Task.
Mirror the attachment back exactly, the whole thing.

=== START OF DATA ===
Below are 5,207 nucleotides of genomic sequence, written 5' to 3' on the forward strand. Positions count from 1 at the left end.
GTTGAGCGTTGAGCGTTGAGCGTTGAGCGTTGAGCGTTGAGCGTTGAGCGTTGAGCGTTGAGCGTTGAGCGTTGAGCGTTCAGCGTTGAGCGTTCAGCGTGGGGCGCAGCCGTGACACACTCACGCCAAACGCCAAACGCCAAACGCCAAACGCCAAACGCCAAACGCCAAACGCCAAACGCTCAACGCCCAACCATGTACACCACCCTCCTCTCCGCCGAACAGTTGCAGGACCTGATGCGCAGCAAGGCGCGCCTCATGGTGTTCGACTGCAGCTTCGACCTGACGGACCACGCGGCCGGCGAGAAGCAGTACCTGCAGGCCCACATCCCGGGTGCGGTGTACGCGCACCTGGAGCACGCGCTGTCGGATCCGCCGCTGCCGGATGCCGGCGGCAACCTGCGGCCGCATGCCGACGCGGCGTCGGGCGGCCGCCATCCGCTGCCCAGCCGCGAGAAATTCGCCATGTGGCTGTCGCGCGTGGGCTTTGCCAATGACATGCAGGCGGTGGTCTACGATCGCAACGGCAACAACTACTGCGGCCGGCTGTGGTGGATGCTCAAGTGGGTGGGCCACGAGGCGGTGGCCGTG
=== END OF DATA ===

Below are 5,207 nucleotides of genomic sequence, written 5' to 3' on the forward strand. Positions count from 1 at the left end.
GTTGAGCGTTGAGCGTTGAGCGTTGAGCGTTGAGCGTTGAGCGTTGAGCGTTGAGCGTTGAGCGTTGAGCGTTGAGCGTTCAGCGTTGAGCGTTCAGCGTGGGGCGCAGCCGTGACACACTCACGCCAAACGCCAAACGCCAAACGCCAAACGCCAAACGCCAAACGCCAAACGCCAAACGCTCAACGCCCAACCATGTACACCACCCTCCTCTCCGCCGAACAGTTGCAGGACCTGATGCGCAGCAAGGCGCGCCTCATGGTGTTCGACTGCAGCTTCGACCTGACGGACCACGCGGCCGGCGAGAAGCAGTACCTGCAGGCCCACATCCCGGGTGCGGTGTACGCGCACCTGGAGCACGCGCTGTCGGATCCGCCGCTGCCGGATGCCGGCGGCAACCTGCGGCCGCATGCCGACGCGGCGTCGGGCGGCCGCCATCCGCTGCCCAGCCGCGAGAAATTCGCCATGTGGCTGTCGCGCGTGGGCTTTGCCAATGACATGCAGGCGGTGGTCTACGATCGCAACGGCAACAACTACTGCGGCCGGCTGTGGTGGATGCTCAAGTGGGTGGGCCACGAGGCGGTGGCCGTG